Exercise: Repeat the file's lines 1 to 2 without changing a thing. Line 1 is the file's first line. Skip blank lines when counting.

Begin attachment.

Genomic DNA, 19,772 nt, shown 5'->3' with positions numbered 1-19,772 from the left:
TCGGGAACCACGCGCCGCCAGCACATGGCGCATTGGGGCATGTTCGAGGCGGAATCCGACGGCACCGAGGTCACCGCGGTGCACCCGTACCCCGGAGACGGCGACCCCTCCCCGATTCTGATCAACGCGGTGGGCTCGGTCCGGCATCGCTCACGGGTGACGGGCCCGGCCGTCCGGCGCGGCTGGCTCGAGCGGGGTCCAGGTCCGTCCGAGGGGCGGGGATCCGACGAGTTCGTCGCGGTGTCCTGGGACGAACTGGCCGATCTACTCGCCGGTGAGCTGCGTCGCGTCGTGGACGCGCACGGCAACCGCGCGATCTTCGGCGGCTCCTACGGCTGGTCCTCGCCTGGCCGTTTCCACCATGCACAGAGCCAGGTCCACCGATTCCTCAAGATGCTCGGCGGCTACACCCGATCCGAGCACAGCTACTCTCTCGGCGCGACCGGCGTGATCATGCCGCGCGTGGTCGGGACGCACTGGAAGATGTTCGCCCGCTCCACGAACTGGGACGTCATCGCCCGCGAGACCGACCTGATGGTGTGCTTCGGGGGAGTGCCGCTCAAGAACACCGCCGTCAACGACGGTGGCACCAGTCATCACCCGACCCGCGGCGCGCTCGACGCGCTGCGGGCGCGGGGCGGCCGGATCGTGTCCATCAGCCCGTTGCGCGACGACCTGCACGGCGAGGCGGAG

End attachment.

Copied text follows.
Genomic DNA, 19,772 nt, shown 5'->3' with positions numbered 1-19,772 from the left:
TCGGGAACCACGCGCCGCCAGCACATGGCGCATTGGGGCATGTTCGAGGCGGAATCCGACGGCACCGAGGTCACCGCGGTGCACCCGTACCCCGGAGACGGCGACCCCTCCCCGATTCTGATCAACGCGGTGGGCTCGGTCCGGCATCGCTCACGGGTGACGGGCCCGGCCGTCCGGCGCGGCTGGCTCGAGCGGGGTCCAGGTCCGTCCGAGGGGCGGGGATCCGACGAGTTCGTCGCGGTGTCCTGGGACGAACTGGCCGATCTACTCGCCGGTGAGCTGCGTCGCGTCGTGGACGCGCACGGCAACCGCGCGATCTTCGGCGGCTCCTACGGCTGGTCCTCGCCTGGCCGTTTCCACCATGCACAGAGCCAGGTCCACCGATTCCTCAAGATGCTCGGCGGCTACACCCGATCCGAGCACAGCTACTCTCTCGGCGCGACCGGCGTGATCATGCCGCGCGTGGTCGGGACGCACTGGAAGATGTTCGCCCGCTCCACGAACTGGGACGTCATCGCCCGCGAGACCGACCTGATGGTGTGCTTCGGGGGAGTGCCGCTCAAGAACACCGCCGTCAACGACGGTGGCACCAGTCATCACCCGACCCGCGGCGCGCTCGACGCGCTGCGGGCGCGGGGCGGCCGGATCGTGTCCATCAGCCCGTTGCGCGACGACCTGCACGGCGAGGCGGAG